by Arielle Young
The cross-generational fusion of old and new jazz was palpable on Sunday, Sept. 17, when professor Pete Malinverni accompanied the Purchase Jazz All-Stars at an outdoor festival in White Plains, N.Y.
Despite the humid weather and gray skies, the music was crisp and colorful, as drummer Daniel Criado, bassist Jason Clotter, and saxophonist Nick Green entertained the crowds that had come to the last day of the White Plains Jazz and Food Festival. Malinverni, who works with the student group as a faculty advisor, joined in on keyboard.
The All-Stars, made up entirely of students, was created specifically for this event when Malinverni was invited by Arts Westchester to perform at the festival himself. The festival, now in its sixth year, wanted to showcase some talented student performers and asked Malinverni to round up the talent. The All-Stars let Green do most of the talking. The Brooklyn native’s statements were always brief but humorous, and usually in song.
“I said, ‘Jason, I love the way you play. Keep going. Play that bass all day,’” Green sang playfully.
The live music, which kicked off at noon, stretched down Mamaroneck Avenue and piqued the curiosities of wandering shoppers. The crowd, which started at roughly 25, grew to well over 80 in less than a half hour.
“I stopped by to look at the jewelry store, stayed for the music,” Scarsdale resident Patricia Hamilton said with a laugh.
The jazz festival not only promoted jazz appreciation, but offered greater accessibility to the arts, explained Debbie Scates, director of marketing for Arts Westchester. “Westchester is full of hidden gems,” she said. “This event is important for bringing them all together in one place so people can appreciate the artists.”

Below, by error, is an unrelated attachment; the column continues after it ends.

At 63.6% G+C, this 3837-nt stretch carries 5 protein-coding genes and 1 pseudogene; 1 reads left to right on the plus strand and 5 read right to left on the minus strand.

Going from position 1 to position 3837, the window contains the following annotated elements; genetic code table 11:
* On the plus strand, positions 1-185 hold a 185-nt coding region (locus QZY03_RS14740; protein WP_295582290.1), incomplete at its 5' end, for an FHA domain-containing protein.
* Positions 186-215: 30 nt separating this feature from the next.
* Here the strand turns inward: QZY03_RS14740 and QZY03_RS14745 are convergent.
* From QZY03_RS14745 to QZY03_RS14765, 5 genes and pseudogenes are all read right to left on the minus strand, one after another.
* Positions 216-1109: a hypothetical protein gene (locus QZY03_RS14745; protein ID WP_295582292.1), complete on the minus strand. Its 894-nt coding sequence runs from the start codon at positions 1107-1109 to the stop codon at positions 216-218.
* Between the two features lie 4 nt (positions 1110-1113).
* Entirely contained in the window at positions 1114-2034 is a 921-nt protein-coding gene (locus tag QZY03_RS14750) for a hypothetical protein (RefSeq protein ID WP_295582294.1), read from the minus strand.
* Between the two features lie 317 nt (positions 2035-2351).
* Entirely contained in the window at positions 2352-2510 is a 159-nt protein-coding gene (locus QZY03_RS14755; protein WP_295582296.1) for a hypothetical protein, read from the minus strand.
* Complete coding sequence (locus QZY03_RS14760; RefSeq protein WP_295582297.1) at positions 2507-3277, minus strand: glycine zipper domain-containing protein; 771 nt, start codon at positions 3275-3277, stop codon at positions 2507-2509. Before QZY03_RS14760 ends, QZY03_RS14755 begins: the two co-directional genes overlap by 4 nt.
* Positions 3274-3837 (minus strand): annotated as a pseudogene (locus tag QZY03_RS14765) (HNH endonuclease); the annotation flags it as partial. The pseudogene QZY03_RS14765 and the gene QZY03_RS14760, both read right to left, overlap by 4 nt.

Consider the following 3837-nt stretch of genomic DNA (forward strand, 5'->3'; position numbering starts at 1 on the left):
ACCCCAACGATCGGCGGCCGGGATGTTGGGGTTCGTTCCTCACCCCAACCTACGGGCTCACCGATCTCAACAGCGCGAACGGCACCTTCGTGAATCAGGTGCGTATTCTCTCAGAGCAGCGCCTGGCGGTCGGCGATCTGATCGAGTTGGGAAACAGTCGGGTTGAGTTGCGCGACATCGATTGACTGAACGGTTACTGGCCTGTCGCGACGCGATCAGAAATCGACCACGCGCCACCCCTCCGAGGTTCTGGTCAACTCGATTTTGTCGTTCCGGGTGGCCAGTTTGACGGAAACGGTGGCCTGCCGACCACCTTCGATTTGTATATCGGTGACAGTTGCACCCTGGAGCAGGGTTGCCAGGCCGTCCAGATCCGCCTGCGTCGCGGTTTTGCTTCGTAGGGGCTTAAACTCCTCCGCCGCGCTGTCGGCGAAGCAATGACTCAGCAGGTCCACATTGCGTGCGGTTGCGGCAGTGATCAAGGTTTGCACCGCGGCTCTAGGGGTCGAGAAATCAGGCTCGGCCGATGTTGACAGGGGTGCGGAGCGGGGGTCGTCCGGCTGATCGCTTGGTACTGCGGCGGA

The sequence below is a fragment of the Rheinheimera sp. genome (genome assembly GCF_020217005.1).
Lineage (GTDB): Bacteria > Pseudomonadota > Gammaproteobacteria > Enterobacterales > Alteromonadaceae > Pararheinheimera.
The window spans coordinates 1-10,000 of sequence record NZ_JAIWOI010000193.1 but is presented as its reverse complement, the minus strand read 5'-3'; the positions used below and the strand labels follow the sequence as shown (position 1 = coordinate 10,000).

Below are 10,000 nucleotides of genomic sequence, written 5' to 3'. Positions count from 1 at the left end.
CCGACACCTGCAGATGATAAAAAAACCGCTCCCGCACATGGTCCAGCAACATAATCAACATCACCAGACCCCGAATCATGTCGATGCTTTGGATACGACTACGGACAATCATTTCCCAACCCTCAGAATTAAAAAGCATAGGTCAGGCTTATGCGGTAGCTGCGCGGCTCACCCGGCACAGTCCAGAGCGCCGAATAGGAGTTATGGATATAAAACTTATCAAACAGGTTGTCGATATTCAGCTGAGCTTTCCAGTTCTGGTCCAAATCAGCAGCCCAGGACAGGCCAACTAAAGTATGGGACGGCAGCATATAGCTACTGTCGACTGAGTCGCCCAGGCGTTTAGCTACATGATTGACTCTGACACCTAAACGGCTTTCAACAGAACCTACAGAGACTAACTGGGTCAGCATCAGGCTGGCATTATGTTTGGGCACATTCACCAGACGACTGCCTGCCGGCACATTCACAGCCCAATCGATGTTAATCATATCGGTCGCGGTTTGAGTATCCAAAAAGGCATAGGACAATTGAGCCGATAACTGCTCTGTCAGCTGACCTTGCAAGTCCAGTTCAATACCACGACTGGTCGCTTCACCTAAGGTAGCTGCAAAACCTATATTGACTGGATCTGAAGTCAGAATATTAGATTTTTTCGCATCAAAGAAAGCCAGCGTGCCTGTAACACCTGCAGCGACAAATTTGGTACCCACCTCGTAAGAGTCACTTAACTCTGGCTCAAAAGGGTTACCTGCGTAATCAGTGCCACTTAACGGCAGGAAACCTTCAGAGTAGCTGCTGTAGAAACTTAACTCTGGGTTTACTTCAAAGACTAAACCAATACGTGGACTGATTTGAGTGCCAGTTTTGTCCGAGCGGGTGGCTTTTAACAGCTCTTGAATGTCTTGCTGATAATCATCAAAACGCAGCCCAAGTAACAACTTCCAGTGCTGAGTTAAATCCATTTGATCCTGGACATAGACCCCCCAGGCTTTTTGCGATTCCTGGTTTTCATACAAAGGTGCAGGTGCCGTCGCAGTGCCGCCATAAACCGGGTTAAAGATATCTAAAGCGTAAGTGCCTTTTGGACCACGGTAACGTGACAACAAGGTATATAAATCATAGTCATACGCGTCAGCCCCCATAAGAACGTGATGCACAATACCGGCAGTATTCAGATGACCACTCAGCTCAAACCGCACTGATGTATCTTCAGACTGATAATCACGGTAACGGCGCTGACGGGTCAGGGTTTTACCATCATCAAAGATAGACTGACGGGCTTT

With blue drums, a golden sax and a warm hazel bass, the All-Stars played mostly bebop, a style of jazz that was highly popular in the middle of the last century. The group played on a large metal-plated stage and elicited countless rounds of applause. From Malinverni’s infectious smile at the keyboard to Green’s pink-faced enthusiasm on the sax, each musician had his chance to jam out a solo. They blasted the street with a fine array of tunes that gave tribute to greats like John Coltrane and Charles Mingus.
A particular highlight during the set was Duke Ellington’s “Sophisticated Lady.” It featured the bouncing shoulders and skipping fingers of elated bassist Clotter, as he emerged from the background to the forefront. Criado then complemented Clotter with a drum solo that dominated the stage and further stoked the crowd’s enthusiasm.
As the music came to an end, the sun finally appeared from behind the clouds. “Music is the listening art,” Green said after his performance. “Keep listening and searching for what excites you. It’s hard to create something new or add your own thing to the music without the inspiration of other musicians you really love. It’s a very personal thing.”
The value of the performance is priceless in the eyes of aspiring musicians. “This is one more of a consistent stream of things we do in our Jazz Studies program that actually puts our students to work,” Malinverni said, “further preparing them for viability in the professional world.”